In order to look good, you may have to sacrifice comfort and practicality.
That’s the case with the SteelSeries Arctis 3 and Arctis 7 headsets. They both pump out high-quality audio, which is something SteelSeries has developed a reputation for with its other headsets. The headsets also have a striking design that makes them attractive as a piece of fashion. But as with the Arctis 5, its analog and wireless cousins just don’t fit as well as many of its competitors.
The Arctis 3 features a wired 3.5mm connection, and it is available now for $80. The Arctis 7, meanwhile, is a lag-free wireless headset, and it is available for $150. Both support 7.1 headphone surround sound, and both have a “ClearCast” retractable microphone. And I like these features at those prices, but I just wish the thing would sit still on my melon.
What you’ll like
They sound great
The Arctis headsets do well in variety of audio scenarios. When it comes to gaming, the 40mm drivers stayed crisp across a wide spectrum even at loud volumes. In Playerunknown’s Battlegrounds, I could distinctly hear a jeep driving around outside my bunker while a pair of gunfighters fought to the death with a pistol and an assault rifle somewhere off in the distance. The headphone 7.1 surround sound really comes into play in situations like this, and it really came across as realistic and natural. And this, of course, also aided me in hearing incoming attackers so they wouldn’t get the jump on me.
Since it is a powered wireless headset, the Arctis 7 does sound a little fuller than the Arctis 3 out of the box. When a gun goes off, for example, it explodes on both the high range as well as the bass. But other than that, both sound excellent. And if you plug the Arctis 3 into something like a SoundBlaster USB sound card, it’ll have a similar fullness to the 7.
They are sleek
Beyond the sound quality, the best feature of the Arctis headsets is how cool they look. I’m someone who likes to own one headset for everything. You’ll get better audio if you go out and spend a lot of money on dedicated earphones for music that have a bold style that you can wear out of the house. But the Arctis headsets are pretty enough that you’ll have no qualms about donning them to go run errands or around the outlet mall.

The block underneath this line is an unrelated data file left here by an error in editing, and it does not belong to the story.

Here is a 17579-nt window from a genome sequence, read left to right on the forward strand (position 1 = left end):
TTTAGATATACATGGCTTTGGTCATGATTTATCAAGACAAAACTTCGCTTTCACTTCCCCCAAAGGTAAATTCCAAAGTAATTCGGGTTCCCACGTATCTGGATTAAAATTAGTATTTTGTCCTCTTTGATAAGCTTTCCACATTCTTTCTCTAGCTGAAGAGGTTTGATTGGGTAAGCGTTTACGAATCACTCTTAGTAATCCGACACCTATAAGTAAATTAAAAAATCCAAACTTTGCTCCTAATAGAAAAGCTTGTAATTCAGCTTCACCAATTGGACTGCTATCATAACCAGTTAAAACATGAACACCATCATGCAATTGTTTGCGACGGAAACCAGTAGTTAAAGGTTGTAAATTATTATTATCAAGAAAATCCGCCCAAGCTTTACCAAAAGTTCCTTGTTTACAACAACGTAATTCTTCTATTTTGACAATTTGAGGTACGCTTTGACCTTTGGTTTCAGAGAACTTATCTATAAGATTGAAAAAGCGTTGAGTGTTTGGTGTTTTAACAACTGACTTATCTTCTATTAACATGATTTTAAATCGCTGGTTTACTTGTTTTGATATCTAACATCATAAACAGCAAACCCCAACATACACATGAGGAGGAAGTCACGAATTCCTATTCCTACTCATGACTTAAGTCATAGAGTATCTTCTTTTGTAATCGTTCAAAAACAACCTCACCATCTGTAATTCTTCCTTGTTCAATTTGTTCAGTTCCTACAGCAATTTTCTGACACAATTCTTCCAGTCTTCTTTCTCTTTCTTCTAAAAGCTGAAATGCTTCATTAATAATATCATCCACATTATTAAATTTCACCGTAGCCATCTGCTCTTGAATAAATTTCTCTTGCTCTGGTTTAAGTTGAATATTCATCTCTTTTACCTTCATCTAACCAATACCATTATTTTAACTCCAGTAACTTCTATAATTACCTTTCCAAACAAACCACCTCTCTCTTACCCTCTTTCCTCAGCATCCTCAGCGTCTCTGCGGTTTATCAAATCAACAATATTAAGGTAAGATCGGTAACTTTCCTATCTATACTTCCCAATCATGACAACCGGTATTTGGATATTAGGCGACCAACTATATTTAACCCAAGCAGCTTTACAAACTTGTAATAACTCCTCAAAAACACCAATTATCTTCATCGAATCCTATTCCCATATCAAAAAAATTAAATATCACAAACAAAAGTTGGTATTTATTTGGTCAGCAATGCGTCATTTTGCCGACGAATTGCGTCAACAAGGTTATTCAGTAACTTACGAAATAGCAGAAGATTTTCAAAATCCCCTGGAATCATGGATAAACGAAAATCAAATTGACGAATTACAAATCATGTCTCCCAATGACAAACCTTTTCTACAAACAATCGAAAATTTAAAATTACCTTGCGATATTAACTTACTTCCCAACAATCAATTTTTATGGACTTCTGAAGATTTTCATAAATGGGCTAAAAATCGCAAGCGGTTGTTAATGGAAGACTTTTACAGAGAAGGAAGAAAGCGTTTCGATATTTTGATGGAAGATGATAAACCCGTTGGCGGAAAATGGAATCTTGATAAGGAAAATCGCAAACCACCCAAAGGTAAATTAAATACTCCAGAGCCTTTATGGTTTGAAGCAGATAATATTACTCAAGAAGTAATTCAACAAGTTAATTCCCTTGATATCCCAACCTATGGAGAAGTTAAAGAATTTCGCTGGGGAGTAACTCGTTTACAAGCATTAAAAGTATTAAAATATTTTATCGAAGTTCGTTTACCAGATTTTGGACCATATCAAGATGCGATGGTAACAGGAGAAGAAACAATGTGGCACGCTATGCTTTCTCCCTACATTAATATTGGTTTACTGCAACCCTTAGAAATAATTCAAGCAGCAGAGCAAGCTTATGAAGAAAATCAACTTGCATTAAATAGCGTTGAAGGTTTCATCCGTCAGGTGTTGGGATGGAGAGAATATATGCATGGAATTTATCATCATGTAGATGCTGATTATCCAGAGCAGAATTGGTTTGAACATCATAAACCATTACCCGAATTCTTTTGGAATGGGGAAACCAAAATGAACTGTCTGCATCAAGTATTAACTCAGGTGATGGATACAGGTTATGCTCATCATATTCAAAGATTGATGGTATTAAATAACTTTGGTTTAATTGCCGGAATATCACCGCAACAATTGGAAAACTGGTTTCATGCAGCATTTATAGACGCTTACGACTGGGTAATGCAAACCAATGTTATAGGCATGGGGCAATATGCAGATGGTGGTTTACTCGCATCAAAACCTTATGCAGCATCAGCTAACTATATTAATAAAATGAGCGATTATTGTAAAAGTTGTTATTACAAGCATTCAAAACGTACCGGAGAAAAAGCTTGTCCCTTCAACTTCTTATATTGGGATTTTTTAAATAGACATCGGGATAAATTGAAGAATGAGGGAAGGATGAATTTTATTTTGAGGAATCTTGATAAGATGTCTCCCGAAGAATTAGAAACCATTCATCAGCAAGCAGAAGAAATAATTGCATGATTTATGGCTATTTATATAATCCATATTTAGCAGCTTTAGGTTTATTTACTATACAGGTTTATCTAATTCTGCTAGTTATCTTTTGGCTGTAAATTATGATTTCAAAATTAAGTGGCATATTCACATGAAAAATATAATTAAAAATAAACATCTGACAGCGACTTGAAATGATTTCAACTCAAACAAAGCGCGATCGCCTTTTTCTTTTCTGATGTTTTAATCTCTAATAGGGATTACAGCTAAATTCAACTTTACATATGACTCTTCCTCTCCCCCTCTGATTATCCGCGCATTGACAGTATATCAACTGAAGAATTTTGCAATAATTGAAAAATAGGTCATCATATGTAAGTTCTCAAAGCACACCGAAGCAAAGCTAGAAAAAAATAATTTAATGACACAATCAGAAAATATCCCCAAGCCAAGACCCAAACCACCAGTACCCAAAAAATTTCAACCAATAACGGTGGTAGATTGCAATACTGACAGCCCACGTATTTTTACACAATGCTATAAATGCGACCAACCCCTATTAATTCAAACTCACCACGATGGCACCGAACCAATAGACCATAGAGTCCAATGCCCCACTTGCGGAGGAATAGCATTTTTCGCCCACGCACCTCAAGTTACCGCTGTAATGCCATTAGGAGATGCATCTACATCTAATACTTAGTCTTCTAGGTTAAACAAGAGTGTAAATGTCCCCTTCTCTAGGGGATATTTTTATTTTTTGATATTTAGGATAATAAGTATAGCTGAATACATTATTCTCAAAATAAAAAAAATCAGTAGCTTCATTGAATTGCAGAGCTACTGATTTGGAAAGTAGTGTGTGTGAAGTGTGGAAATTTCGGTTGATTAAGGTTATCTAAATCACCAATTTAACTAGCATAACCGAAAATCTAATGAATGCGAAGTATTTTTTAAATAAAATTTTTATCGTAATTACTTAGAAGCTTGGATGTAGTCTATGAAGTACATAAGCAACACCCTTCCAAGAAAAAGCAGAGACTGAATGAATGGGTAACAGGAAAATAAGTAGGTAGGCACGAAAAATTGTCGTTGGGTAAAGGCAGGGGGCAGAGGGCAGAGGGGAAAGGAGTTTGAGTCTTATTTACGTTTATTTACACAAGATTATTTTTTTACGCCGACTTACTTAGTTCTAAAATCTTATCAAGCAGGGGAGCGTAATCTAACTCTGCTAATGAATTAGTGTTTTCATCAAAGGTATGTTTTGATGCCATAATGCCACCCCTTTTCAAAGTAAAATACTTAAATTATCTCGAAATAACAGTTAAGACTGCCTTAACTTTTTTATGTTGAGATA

They have a flat, cylindrical design without a lot of superfluous juts and outcroppings. It’s a futuristic, minimalist design that I think makes the Arctis headsets look better than nearly anything else in this market space.
What you won’t like
Comfort is the only thing holding back the Arctis headsets. While most over-the-ear headphones grip your head to remain snug and in place at all times, the Arctis 3 and 7 are far more loose. This means that they ride around back and forth on your head, which is annoying and distracting.
If I look up, down, left, or right, I’m going to feel the Arctis headset move. It will slide over my hair, and I’ll have to either adjust it or shake my head back until the earphones fall back into place. The 7 does sit more secure than the 5 or the 3, but it still falls off my dome if I look down for too long. For me, this makes them difficult to use. Now, that’s not to say you’ll have the same experience — as it turns out, heads are all different. But this is something you have to pay attention to.
SteelSeries has done a lot of great things with the Arctis headsets. They look awesome and sound wonderful, but I can’t recommend them unless you try them on for yourself. If you can get them on your head and find that you like the way they feel, then you should go for them because everything else here is solid.
SteelSeries provided GamesBeat with sample units for the purpose of this review.